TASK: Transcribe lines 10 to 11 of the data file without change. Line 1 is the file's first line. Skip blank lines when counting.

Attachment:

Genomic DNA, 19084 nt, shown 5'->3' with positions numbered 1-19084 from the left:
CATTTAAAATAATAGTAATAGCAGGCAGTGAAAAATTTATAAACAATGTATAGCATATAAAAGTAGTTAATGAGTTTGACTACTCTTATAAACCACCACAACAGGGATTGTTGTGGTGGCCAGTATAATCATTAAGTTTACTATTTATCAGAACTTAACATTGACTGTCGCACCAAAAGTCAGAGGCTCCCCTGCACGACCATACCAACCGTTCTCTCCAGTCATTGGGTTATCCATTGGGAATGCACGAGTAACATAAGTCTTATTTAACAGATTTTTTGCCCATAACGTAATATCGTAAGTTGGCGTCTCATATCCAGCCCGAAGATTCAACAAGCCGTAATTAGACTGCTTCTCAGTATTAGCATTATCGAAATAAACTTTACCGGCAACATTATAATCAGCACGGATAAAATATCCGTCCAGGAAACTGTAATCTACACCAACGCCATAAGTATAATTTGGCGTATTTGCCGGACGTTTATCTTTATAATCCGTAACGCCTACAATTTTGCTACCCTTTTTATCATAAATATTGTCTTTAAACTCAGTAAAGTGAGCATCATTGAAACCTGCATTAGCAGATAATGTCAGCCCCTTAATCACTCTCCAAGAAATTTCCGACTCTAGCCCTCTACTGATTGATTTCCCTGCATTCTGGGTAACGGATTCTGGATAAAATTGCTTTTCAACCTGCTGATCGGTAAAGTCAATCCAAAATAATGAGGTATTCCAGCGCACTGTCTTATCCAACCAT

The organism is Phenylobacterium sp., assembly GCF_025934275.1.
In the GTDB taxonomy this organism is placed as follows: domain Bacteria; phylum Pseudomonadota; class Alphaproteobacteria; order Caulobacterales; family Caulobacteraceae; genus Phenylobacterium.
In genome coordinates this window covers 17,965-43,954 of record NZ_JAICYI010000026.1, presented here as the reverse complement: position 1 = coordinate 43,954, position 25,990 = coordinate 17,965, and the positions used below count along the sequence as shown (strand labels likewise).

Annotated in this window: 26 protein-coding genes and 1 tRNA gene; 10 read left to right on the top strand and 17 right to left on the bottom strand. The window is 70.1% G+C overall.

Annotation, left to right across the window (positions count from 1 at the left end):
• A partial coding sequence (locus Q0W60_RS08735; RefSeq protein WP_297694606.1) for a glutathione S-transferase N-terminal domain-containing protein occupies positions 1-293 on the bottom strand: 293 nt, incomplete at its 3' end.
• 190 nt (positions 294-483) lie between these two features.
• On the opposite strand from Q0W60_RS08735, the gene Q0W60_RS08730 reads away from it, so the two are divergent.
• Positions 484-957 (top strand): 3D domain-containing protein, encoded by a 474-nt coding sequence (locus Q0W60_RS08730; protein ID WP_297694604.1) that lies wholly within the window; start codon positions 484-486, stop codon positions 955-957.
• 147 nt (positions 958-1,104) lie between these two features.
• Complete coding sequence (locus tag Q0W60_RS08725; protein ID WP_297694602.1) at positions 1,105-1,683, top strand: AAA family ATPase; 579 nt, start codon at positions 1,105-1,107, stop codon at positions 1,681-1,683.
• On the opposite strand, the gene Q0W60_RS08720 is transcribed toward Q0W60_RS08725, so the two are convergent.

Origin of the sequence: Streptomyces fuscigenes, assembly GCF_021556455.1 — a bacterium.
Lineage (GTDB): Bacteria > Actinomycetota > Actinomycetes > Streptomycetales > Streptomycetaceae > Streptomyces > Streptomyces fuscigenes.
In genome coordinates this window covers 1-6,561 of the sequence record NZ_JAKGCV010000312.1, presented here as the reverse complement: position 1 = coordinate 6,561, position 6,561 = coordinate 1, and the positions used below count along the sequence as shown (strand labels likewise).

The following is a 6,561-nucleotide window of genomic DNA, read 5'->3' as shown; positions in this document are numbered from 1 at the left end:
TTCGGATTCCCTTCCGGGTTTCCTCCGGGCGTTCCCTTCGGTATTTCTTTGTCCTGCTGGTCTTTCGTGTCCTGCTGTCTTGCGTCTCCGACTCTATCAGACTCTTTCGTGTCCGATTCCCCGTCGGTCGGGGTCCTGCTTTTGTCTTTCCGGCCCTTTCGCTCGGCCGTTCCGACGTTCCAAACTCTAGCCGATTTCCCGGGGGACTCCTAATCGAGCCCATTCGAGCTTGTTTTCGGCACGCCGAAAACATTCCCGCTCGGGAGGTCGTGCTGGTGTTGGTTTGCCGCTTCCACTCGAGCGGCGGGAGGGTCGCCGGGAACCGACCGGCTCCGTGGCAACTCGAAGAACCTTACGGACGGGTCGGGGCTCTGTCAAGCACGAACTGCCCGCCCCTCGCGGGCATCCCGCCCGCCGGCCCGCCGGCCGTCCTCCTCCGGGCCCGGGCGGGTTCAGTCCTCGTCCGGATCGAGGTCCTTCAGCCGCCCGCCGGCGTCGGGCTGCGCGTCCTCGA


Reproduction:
• On the opposite strand from Q0W60_RS08735, the gene Q0W60_RS08730 reads away from it, so the two are divergent.
• Positions 484-957 (top strand): 3D domain-containing protein, encoded by a 474-nt coding sequence (locus Q0W60_RS08730; protein ID WP_297694604.1) that lies wholly within the window; start codon positions 484-486, stop codon positions 955-957.